Contact is about nothing more than humanity's place in the universe and how we see ourselves fitting into it. This breadth is fitting for writers like Carl Sagan and Ann Druyan, whose earlier work in TV includes the seminal series Cosmos. Sagan, an astronomer and brilliant science communicator, died shortly before Contact's release, but Contact is an often-beautiful distillation of his worldview and his way of thinking. Directed by Robert Zemeckis and starring Jodie Foster, Contact brings Sagan briefly back to life, asking the kinds of questions he asked through his scientifically-skeptical outlook. It's not a perfect film, but as far as films pitched directly to me, this one's right down the middle.
It's usually a good thing when a film evokes a physical reaction. Feeling exhilarated after Fury Road or Creed or wrung out after Spotlight or Manchester By the Sea are surefire signs of a film's greatness. Conversely, there's the headache that throbs after seeing something particularly irritating, and that brings us to David O. Russell's Joy. Russell's popular renaissance, now definitively over after a consistent, Shyamalan-esque decline, has always included heated arguments and characters shouting over each other, but what was authentic in The Fighter has become intolerable in Joy. Where once there were recognizable characters and scenarios, now there are hideous misanthropes and overwrought melodrama. The only thing that's stayed consistent is the age-inappropriate casting of Jennifer Lawrence, this time as a single mom turned inventor and home-shopping magnate. Joy is a complete misfire that hopefully frees Lawrence from Russell's orbit.
Raw is one of those films that engenders visceral reactions in its viewers. Its showings have apparently resulted in the paramedics being called in after audience members have fainted. Even the trailer dares the viewer to look away. As the latest entry into the company of the French Extremity genre, along with gorefests like Martyrs and Gaspar Noe's nightmare landscapes, Raw deserves its grotesque reputation, but it is not solely going for cheap thrills. Julia Ducournau's intense but heady film is a feast for the eyes, as oddly beautiful and entrancing as a story about a sheltered veterinary student's cannibalistic awakening could possibly be. Ducournau throws down a challenge to stomach her work and an invitation to experience it. Both are worth accepting.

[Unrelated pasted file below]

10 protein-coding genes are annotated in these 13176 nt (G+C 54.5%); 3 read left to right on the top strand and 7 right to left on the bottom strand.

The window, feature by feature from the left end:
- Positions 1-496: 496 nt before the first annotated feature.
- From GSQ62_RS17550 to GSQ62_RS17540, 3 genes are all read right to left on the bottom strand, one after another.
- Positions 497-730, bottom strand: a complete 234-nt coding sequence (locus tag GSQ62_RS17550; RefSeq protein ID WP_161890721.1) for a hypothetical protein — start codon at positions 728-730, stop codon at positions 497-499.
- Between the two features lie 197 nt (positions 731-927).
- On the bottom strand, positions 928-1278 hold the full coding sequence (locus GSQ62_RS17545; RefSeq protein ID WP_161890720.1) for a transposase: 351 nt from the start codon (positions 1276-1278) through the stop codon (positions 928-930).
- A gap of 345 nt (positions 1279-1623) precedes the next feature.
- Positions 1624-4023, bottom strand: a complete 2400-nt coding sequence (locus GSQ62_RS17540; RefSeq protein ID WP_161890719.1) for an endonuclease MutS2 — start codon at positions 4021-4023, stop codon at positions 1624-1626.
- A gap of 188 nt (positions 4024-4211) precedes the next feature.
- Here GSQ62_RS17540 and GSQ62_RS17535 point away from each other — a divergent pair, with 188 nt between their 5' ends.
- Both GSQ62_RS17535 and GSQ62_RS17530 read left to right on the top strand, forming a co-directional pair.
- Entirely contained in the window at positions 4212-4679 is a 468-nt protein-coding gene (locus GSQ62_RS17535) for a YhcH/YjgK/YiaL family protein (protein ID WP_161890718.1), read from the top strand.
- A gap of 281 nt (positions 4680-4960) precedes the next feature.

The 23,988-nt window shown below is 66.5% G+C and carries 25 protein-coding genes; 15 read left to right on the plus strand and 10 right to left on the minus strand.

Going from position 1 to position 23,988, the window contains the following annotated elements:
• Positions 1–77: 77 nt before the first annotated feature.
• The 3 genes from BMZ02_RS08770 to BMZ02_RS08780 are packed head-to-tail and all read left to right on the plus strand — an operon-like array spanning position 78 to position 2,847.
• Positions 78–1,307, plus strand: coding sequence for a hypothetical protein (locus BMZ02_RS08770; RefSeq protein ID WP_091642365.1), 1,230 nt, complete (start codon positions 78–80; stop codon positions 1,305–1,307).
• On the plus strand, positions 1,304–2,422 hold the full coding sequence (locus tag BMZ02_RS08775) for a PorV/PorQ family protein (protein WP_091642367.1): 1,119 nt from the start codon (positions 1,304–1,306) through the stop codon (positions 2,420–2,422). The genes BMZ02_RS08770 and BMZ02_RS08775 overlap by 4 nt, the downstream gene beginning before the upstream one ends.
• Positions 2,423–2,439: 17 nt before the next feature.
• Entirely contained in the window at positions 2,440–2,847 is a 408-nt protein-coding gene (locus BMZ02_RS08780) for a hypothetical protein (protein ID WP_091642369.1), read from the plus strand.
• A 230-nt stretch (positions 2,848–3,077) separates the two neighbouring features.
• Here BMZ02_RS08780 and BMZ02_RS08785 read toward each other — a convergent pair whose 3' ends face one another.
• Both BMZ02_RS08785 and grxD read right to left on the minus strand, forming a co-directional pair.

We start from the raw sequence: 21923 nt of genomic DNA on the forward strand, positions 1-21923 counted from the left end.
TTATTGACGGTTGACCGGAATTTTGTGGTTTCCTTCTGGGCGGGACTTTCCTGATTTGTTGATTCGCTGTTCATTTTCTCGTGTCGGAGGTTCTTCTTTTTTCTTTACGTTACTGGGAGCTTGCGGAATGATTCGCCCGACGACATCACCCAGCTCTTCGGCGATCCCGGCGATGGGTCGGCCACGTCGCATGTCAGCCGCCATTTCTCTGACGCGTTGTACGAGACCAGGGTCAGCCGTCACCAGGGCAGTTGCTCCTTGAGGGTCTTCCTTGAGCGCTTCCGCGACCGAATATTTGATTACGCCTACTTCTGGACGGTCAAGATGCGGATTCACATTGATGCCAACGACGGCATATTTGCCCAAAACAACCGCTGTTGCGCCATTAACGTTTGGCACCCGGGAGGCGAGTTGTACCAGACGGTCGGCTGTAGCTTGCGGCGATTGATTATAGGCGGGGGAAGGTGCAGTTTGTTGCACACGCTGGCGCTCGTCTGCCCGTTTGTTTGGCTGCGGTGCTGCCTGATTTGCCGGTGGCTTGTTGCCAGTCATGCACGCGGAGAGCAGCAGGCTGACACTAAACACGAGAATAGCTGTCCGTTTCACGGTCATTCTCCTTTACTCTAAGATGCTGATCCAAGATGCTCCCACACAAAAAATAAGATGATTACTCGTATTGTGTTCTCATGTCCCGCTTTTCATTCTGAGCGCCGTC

Hugh Jackman's portrayed Logan, otherwise known as Wolverine, in nine films dating back seventeen years. Over that period, the X-Men films featuring Jackman have been all over the map, spanning from the execrable to the entertaining. However, he's never been at the center of a film like Logan, his final bravura outing in the role. While the X-Men films keep getting bigger, with larger casts and greater destruction, the stand-alone Wolverine films keep getting smaller as the casts constrict and there's a turn toward the internal. That focus bears substantial fruit in Logan, by far the best X-Men film in the extended franchise, and one of the best superhero films in the present era that Wolverine and the X-Men arguably kicked off.